It is long held that the army in Guinea Bissau does not really need political power to ascertain its authority and keep control over the lucrative drug trafficking network that has flourished in Guinea Bissau in the last decade. Often the army defines, manages and maintains its sphere of influence through its ability to work closely with politicians and/or top military officers. That influence has become the major security threat for normal political life based on a strict respect for democratic norms of a state born of hard fought liberation struggles.
Indeed, for almost three decades, a fragmented army has hampered state building while an incoherent political elite has created a web of conflicting interests that are incompatible with a much needed common vision to pull Guinea Bissau away from the political abyss. In taking center stage in the latest military coup, the army has put forward a number of fallacious arguments opposing the military presence of Angola in the country. In reality, it is the Prime Minister Carlos Gomes Junior and his reform agenda backed by Angola that have become the main target of the rebellious soldiers.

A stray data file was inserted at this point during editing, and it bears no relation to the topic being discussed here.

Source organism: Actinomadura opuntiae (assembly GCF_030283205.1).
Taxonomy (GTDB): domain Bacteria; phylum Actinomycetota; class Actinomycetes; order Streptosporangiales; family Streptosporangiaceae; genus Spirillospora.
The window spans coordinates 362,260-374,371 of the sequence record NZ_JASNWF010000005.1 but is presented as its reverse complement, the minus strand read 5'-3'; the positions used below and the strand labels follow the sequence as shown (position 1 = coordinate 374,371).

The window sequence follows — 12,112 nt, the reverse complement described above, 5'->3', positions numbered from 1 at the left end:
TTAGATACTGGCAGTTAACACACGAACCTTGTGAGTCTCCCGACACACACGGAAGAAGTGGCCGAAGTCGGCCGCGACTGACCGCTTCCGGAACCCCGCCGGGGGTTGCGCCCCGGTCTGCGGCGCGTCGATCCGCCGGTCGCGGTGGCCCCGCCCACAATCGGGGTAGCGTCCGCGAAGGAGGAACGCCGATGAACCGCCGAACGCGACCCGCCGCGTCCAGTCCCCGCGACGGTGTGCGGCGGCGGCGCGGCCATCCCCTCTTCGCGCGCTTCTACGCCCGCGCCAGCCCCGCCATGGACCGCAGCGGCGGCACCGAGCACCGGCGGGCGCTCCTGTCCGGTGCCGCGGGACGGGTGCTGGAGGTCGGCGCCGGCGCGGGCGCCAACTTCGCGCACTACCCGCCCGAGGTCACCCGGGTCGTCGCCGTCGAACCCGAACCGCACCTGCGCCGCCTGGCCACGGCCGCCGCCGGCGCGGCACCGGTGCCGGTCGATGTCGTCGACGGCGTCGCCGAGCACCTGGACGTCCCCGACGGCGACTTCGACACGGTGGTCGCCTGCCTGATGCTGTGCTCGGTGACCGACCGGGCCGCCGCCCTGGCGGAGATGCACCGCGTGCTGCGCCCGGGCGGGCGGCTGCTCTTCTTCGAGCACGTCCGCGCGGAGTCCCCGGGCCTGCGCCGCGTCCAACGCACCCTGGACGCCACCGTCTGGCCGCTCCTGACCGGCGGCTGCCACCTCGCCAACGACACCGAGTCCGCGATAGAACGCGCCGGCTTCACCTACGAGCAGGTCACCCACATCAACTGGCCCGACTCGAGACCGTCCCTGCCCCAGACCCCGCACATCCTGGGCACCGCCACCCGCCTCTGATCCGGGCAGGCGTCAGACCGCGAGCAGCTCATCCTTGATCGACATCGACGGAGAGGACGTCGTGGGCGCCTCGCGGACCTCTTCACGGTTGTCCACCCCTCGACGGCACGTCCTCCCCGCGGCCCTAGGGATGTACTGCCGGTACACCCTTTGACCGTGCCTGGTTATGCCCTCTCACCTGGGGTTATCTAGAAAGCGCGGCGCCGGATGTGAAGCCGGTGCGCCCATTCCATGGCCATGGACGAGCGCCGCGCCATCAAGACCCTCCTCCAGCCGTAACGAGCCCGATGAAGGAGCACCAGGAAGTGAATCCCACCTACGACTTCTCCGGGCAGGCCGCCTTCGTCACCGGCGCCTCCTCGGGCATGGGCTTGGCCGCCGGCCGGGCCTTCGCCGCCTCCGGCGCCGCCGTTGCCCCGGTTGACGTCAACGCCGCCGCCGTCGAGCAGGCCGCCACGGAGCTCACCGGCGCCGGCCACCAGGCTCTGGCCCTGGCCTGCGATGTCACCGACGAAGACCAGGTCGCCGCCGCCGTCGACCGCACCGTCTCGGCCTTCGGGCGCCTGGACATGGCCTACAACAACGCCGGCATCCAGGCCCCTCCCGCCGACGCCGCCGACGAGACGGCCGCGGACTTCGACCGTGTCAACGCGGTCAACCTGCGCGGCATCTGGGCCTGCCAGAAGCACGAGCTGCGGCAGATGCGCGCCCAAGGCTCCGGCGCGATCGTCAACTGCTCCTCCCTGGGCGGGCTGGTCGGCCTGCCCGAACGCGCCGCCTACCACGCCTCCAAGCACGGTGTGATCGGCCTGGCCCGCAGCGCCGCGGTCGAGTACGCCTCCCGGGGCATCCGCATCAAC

Although he won the endorsement of the African Party for the Independence of Guinea Bissau and Cape Verde (PAIGC), Gomes’ decision to stand for the transitional presidential elections, revived old antagonisms between leaders with liberation credentials and those perceived to be harboring a reformist agenda within the ranks of the ruling party. While Carlos Gomes Junior was endorsed by key structures of the party as its main candidate, two other contenders, Serifo Nhamadjo (interim National Speaker) and Baciro Dia (Defense Minister), broke ranks and stood as independent candidates. However, Gomes enjoys significant support among external actors, including Angola – a country that has become a major player in the national politics of Guinea Bissau. It is precisely because of this support and his alleged attempt to redefine a new balance of power that prompted the military coup.